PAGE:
Levy pulls bananas into line
FIVE years after the idea was raised, a levy of 1.7 cents a kilo will be applied to all banana growers selling more than $100 worth of produce.
Jeff Larsson, who runs Rockleigh Plantations at Tullera, said although it was a long time coming, the levy would put banana growers in line with other producers in Australia.
“Most industries have national levies,” Mr Larsson said.
“Bananas are one of the last. With our state industry shrinking we've got to get under a national umbrella. Avocados and custard apples have.”
The introduction of the levy, which starts tomorrow, has caused angst among some growers.
But, according to Mr Larsson, the levy could leave them financially better off.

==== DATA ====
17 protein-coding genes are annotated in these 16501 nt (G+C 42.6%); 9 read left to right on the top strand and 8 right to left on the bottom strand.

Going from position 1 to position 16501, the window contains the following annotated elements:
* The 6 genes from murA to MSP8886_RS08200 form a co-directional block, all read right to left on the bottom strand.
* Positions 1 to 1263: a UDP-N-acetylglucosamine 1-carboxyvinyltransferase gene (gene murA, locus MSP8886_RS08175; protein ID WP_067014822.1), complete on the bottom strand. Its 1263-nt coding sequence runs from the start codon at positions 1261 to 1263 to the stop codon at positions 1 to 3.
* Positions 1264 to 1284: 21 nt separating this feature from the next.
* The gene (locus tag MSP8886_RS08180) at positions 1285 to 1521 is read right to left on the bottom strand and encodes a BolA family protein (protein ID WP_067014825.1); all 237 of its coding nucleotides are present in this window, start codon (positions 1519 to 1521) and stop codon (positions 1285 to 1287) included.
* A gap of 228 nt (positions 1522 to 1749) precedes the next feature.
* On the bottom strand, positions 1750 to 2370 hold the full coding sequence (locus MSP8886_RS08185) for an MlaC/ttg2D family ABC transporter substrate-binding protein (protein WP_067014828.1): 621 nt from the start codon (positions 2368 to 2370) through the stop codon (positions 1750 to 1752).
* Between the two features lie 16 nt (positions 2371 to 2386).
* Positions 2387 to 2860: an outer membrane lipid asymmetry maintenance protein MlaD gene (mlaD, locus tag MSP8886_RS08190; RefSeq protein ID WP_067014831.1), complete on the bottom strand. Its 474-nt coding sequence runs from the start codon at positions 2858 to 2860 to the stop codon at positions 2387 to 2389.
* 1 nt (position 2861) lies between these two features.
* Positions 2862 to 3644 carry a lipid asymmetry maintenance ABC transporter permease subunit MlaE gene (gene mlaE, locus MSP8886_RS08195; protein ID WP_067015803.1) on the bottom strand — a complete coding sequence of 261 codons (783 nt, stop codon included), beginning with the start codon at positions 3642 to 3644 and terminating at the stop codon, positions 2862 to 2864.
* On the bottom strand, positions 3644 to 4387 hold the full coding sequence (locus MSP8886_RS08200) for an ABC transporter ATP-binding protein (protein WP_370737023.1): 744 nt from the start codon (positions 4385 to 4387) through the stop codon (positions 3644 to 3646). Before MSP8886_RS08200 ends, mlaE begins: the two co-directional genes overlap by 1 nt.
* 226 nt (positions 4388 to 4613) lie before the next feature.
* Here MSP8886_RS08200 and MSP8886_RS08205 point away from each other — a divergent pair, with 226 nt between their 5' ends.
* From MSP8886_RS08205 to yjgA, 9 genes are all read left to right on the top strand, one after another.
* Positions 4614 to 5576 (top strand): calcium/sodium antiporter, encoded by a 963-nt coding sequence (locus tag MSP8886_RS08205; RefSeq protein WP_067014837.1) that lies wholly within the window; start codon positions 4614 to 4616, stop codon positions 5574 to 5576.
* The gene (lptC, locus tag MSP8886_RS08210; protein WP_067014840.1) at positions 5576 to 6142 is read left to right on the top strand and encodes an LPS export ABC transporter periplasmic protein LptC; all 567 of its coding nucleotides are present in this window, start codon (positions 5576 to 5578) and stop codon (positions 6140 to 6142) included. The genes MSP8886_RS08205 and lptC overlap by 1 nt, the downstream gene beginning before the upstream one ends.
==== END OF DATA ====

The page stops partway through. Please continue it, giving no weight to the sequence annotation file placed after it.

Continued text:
“It's virtually going to replace some of the other levies we already have,” Mr Larsson said.
“They were being taken out by administration. It's good for the industry, everyone contributing.”
Burringbar banana grower Lance Powell sells his produce at the local farmers markets and selected shops in the area. He does his own marketing, but is still in support of the levy which he will have to collect and send on.
“There's not many of us left,” he said.
“In the valley it used to be wall-to-wall bananas. The levy is a way of supporting the industry.”
Initially developed through a planning meeting five years ago, the levy was knocked back before being accepted in 2005.
“Growers indicated they wanted it,” said Australian Banana Growers Council president Nicky Singh. “The levy will be collected at first point of sale.
“This is generally the wholesaler or the supermarket. Growers who sell at the markets will be required to send the levy directly to the collection service.”
A percentage of the money raised will go to marketing and promotions while the rest goes to research and development, including plant protection.
“Some of the money will look after bunchy top and other diseases,” Mr Singh said.
It is expected that the levy will generate up to $5 million a year.